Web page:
English National Ballet, Mayflower Theatre, London

Morris major

Nadine Meisner
Tuesday 19 November 2002 01:00

The US choreographer Mark Morris may be the hottest property in the land of dance, coveted on both sides of the Atlantic, but his work has long been absent from the repertoires of British ballet companies. As if to make up for this lacuna, the past three weeks have seen his debut not just in one of our leading companies, but two.

First was the Royal Ballet with Gong, made for American Ballet Theatre; now here comes English National Ballet with Drink To Me Only With Thine Eyes, an older piece (1988) also for ABT, which ENB is showing on an unmissable triple bill with Christopher Hampson's gleaming Double Concerto and Kenneth MacMillan's Rite of Spring. Morris's ballet uses six men and six women, and while the British cast does not include the celebrity likes of Mikhail Baryshnikov and Julio Bocca, they dance magnificently, etching Morris's sharp dance pictures with the bright energy of Olympian gods at play. Driven by Virgil Thomson's piano Etudes, the performers enter and exit, engaging in brief, smoothly segued sequences. These are highly active studies in contrast and echo; their unforgettably graphic quality all the more remarkable for the smiling simplicity and directness of Morris's presentation. There is no décor, no elaborate costuming, only a pianist (Jonathan Still) centre stage and dancers in unfussy white dresses or trousers.

Erina Takahashi's pert solo, feet precisely on the music's pulse, sporadically enlarges into a trio and forms a mirror symmetry with the earlier dancing of three men, led by Cameron McMillan. Formerly with the Royal New Zealand Ballet, McMillan is quite a find: tall and strong, the extensions of his solo performed with wonderfully assertive, greedy amplitude. Morris mixes academic ballet with unexpected twists to produce an unbuttoned, fresh classicism that is engagingly unpretentious. It eschews the grand, superficial sweep, yet like Jane Austen's three inches of ivory, it contains within its tight, modest boundaries a lucidly articulated, nuanced complexity of pattern and structure. This is a miniature with the internal scale of an epic.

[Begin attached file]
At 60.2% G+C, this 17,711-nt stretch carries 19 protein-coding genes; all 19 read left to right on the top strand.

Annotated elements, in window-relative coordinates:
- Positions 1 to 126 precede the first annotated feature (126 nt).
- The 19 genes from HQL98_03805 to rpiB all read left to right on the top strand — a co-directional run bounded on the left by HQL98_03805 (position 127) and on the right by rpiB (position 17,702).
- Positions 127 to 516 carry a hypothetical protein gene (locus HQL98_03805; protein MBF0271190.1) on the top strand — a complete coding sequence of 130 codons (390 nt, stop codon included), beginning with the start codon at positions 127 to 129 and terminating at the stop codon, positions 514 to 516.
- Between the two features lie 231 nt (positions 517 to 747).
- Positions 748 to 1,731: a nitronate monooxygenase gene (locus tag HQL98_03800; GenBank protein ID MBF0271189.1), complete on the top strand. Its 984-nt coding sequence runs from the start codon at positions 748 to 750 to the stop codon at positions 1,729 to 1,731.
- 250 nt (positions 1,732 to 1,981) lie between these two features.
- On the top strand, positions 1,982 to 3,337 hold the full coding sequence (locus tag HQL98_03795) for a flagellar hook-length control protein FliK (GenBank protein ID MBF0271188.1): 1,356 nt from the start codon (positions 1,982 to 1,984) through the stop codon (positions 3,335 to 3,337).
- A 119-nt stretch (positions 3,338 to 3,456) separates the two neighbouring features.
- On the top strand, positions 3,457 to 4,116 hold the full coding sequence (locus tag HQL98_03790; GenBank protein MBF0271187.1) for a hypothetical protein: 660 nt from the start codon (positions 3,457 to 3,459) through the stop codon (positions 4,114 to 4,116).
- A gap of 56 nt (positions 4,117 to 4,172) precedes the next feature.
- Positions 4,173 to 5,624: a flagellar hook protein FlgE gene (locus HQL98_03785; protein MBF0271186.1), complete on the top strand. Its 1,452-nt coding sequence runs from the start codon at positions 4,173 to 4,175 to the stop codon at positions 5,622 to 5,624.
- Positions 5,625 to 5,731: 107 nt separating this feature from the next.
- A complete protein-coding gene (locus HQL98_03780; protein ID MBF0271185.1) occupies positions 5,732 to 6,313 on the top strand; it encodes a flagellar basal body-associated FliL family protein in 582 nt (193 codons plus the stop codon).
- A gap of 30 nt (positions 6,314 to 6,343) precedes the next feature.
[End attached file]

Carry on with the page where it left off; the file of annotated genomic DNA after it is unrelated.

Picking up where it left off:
MacMillan's Rite of Spring can only be epic, given the size of Stravinsky's score. (Anthony Twiner's conducting made ENB's orchestra sound twice its size.) Performed as part of the ongoing MacMillan anniversary celebrations, MacMillan's choreography goes way beyond its ballet base into a splayed, angular primitivism. The impact may not be as visceral as Pina Bausch's famous version but the groupings still transcend their decorative contours to hit you full face. When Sarah McIlroy begins her dance to death, she is watched by the rest of her tribe with a mesmerised fascination that is matched by the audience, sitting hushed and tense like spectators at a bullfight.

Touring to Manchester Opera House (0161 242 2509) 19-20 Nov (triple bill) and 21-23 Nov ('Nutcracker'); London Coliseum (020-7632 8300) 3-7 Dec and 12 Dec to 4 Jan ('Nutcracker') and 9-11 Dec (triple bill)

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